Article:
As someone who went to Voyage, you dodged a bullet. The edits made for NY were terrible and some of the actors were wretchedly miscast. What was up on that stage was not a breath of a single eternal idea. Please imagine a fey Bakunin, a wooden Stankevich, a Tatiana that can only overact - can you get Voyage out of that? Especially when they decided to foreground and make canon the suspicion of Bakunin's incestuous affection for Tatiana. By having Katya the prostitute figure it out on Michael's reappearance in town and straight out tell Belinsky like he's a moron for not coming to the same conclusion out loud.
I was at first preview of it in London. That's the script you've read, that you adore, that we all adore. I almost left at intermission, the NY production was so bad. It means I'll never see Shipwreck or Salvage because they're just not going to get produced, but between the accent problems (what Brian O'Byrne was doing as Herzen, I have no idea, but it was weird and distracting and awful), the wretched miscasting of key characters, and terrible directorial decisions about rewrites because of a belief American audiences are stupid and must be led by the nose, I wasn't exactly going to get Shipwreck and Salvage anyway since I'd already paid for Voyage and didn't get what I'd paid for. I stuck around because the best performance in Act I was from Jason Butler Harner as Turgenev, and if I left, I wouldn't get to see him again. Billy Crudup was good enough as Belinsky, Jennifer Ehle was fine as Lyuba, but Jason Butler Harner *was* Turgenev. People around me left at intermission because they thought the show sucked, and I was sitting by regular Lincoln Center theatregoers, not hardcore Coast of Utopia fans.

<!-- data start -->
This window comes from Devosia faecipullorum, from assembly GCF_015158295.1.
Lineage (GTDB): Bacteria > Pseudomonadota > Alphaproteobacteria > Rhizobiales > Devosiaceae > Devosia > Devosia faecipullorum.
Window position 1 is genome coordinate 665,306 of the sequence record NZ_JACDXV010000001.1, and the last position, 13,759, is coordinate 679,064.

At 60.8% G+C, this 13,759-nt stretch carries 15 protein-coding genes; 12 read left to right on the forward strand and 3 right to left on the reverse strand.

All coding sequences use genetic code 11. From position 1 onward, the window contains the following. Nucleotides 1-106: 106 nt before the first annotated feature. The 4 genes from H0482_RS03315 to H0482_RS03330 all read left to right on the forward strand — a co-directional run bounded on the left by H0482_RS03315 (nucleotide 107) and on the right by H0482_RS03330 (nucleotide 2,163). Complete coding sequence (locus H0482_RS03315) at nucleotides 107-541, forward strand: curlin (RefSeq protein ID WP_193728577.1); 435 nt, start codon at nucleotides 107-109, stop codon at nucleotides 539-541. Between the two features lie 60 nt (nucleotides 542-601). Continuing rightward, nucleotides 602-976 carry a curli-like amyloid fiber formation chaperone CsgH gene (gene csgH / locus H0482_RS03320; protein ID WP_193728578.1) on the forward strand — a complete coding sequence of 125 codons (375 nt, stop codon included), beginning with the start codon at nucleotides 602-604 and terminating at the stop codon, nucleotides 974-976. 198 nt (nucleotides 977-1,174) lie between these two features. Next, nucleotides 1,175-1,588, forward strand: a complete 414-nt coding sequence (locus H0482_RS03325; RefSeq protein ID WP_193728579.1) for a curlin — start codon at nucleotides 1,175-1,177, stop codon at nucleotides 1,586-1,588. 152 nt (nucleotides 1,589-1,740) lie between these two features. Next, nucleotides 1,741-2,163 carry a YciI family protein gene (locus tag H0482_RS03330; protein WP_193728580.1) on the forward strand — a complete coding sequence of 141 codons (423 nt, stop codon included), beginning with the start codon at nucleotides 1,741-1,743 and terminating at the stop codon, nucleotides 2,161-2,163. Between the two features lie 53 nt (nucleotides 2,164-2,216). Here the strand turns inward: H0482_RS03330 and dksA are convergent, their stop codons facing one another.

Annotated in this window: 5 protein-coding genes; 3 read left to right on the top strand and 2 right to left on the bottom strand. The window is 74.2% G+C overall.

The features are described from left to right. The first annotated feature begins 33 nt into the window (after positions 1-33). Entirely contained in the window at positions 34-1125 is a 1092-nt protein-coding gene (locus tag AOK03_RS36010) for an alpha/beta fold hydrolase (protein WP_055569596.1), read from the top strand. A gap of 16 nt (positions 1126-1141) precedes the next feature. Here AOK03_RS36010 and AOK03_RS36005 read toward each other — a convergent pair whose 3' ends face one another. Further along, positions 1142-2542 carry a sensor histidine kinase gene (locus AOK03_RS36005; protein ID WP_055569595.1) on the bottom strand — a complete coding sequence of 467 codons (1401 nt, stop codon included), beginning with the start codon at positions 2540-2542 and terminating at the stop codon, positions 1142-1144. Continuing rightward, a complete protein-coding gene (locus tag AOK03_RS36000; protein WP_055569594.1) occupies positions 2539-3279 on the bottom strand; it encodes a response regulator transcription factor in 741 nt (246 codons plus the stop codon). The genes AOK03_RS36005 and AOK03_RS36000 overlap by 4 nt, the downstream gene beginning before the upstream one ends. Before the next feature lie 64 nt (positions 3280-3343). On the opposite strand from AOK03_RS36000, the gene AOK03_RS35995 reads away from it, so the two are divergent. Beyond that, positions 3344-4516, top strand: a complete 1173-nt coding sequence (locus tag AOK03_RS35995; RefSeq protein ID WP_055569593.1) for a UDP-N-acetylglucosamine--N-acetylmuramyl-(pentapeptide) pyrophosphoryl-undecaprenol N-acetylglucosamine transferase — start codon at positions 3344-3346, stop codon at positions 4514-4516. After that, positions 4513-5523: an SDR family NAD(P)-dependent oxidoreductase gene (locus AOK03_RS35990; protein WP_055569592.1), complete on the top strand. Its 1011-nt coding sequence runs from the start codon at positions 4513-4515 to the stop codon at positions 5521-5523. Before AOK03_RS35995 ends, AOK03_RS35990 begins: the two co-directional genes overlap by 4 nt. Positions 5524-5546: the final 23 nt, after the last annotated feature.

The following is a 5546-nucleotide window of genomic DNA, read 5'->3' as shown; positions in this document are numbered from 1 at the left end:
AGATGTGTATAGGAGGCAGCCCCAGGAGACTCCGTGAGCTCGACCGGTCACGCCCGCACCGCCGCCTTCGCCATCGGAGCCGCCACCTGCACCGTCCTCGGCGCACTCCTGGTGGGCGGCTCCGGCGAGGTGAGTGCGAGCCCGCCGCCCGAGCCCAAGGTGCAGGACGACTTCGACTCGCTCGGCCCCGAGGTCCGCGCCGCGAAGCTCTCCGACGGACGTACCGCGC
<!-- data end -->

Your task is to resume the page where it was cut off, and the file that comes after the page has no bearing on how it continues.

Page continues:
I am still angry at Jack O'Brien for that travesty. My only hope (and it's probably too late now) is BBC turning it into a miniseries. It would kill the structure of Voyage, but it would more likely leave the characterisations intact.
I wish the National had scheduled the trilogy in the spring or autumn seasons, so I could have seen all three. Being in the summer season, I had to fly home two days after first preview of the first play, so there was no chance for Shipwreck and Salvage. I am eternally glad I saw Voyage there so I could fall in love, pick up the scripts when I was back in town the following year, and know that we in the US were deprived of the real work.
What kind of literature and what kind of life is the same question. - Tom Stoppard